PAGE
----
This year the pairings were split into three groups. I was in the second group. You can find a list of all other interviews in my group here.
And now.... introducing>>>>>>> AMY!
1. You have been waiting longer than expected and through a couple of difficult adoption situations. Can you summarize for us where you are at on your journey?
Yes, here is our timeline for our adoption journey so far:
Summer 2008 Attended information session for our agency (in California)
October 2008 Attended Weekend Intensive and began paperwork for home study
January 2009 Completed paperwork, Dear Birthmother Letter and website
February 2009 Went “live” with our agency
March 2009 First contact via email, no response ever received back
Found out I was pregnant
May 2009 Miscarried baby (found out day after Mother’s Day)
*** June 2009 to August 2011- Two home study updates, two letter redesigns and lots of contacts, but no match!
August 2011 Matched with expectant mom who was a friend of a friend of a friend
Unmatched two days later
March 2012 Third home study update- still lots of contacts, but no match!
November 2012 Jim is offered transfer with his job to Terre Haute, Indiana. He accepts!
February 2013 Go on “hold” with our agency during the move
March 2013 Close on our home
April 2013 Begin home study for Indiana (same agency but new state)
May/June 2013 Work on paperwork, redesign letter, update websites
July 2013 Go “live” with our agency in Indiana
August 2013 Two contacts in one week! One never calls back. The other, L, I talk with multiple times a week for the next month!
September 2013 Match with L, begin planning for baby girl in December
October 2013 Find out that L is a fraud and has been scamming us
Wow! That’s a lot when I put it all down on paper! So now we are back “live” with our agency, prayerfully and hopefully waiting for our match and happily ever after
2. Adoption is such a long and lonely road. How do you and Jim keep each other's spirit up and support each other during the wait? Do you have others to lean on with adoption experience?
Our biggest source of strength and hope has been our faith in God. That’s how we have made it through the tough times. That’s why we haven’t given up despite a longer than normal wait. We truly believe that God has a plan for our lives and that it is not only a good plan, but it is the best plan for us!
We also have amazing family and friends. They celebrate with us. They cry with us. They encourage us. They love us. We are so very thankful to have them in our lives.
3. What do you think will be the biggest change in your life once you have settled into parenthood?
Lack of sleep!!!! Haha Ok, although less sleep will be a change, I think the biggest adjustment will be how we spend our time. Jim and I have been a family of two for almost nineteen years! We have our routines and hobbies. We can be out of the house in ten minutes if we want to go see a movie. Packing for a trip is not a complicated process. All of that will change when we become a family of three!!! There will be less time for hobbies or watching TV. Our routines will be thrown aside to take care our baby’s needs. Getting out of the house or packing for a trip will require a lot of planning and patience. And…we can’t wait for that to happen!!! We will gladly give up sleep, arrive late to family gatherings and have more nights in at home because the joys of parenthood far outweigh any sacrifices we might need to make.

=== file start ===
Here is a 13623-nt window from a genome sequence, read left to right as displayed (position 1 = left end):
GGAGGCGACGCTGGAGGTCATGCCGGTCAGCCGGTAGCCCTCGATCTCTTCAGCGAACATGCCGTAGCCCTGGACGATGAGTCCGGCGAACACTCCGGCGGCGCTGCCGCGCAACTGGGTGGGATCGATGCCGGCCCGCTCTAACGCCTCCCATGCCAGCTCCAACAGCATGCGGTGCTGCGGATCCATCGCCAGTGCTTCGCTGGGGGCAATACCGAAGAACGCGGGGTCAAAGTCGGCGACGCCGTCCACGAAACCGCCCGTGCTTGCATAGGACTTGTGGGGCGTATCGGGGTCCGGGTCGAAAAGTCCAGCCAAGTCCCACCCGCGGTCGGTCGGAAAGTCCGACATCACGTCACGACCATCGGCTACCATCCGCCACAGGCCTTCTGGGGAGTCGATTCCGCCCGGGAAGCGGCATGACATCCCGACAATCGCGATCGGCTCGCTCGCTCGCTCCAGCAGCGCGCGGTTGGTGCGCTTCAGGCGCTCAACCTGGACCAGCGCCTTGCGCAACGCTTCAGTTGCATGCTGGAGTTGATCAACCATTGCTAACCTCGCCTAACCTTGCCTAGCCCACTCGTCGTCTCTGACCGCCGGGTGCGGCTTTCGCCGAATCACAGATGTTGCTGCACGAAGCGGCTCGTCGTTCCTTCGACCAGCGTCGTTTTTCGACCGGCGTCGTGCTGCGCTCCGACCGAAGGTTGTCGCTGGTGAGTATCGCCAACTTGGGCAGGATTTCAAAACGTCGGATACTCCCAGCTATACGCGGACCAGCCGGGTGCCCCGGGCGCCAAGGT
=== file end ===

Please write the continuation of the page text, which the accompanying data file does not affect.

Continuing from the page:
4. You say that you are open to adoption of a child of a different race; how do you plan to incorporate their heritage and culture into your lifestyle?
I’m sure this isn’t a complete list, but here are our top three priorities right now:
1) Make sure there are important people in our lives that look like our child.
Some may disagree with us, but we think this is vitally important. How we look is part of our identity. We have a very diverse family and are members of a multi-cultural church. We have friends from many different backgrounds. We are very committed to having an open relationship with our child’s birth parents. All of this will help our child to always have positive role models from his/her race.
2) Celebrate our child’s birth heritage/culture.
There are so many fun ways to do this- books, food, music, holidays, festivals, language studies, trips- the possibilities are endless! We already have a growing collection of multi-cultural picture books and both Jim and I enjoy learning about cultures different from our own.
3) Be ready to answer the tough questions.
Not that we will have all the answers! But we always want the lines of communication to be open. We need to be willing to answer the tough questions and to seek out information when we don’t have the answer.
5. How and when do you plan on sharing your adoption story with your child?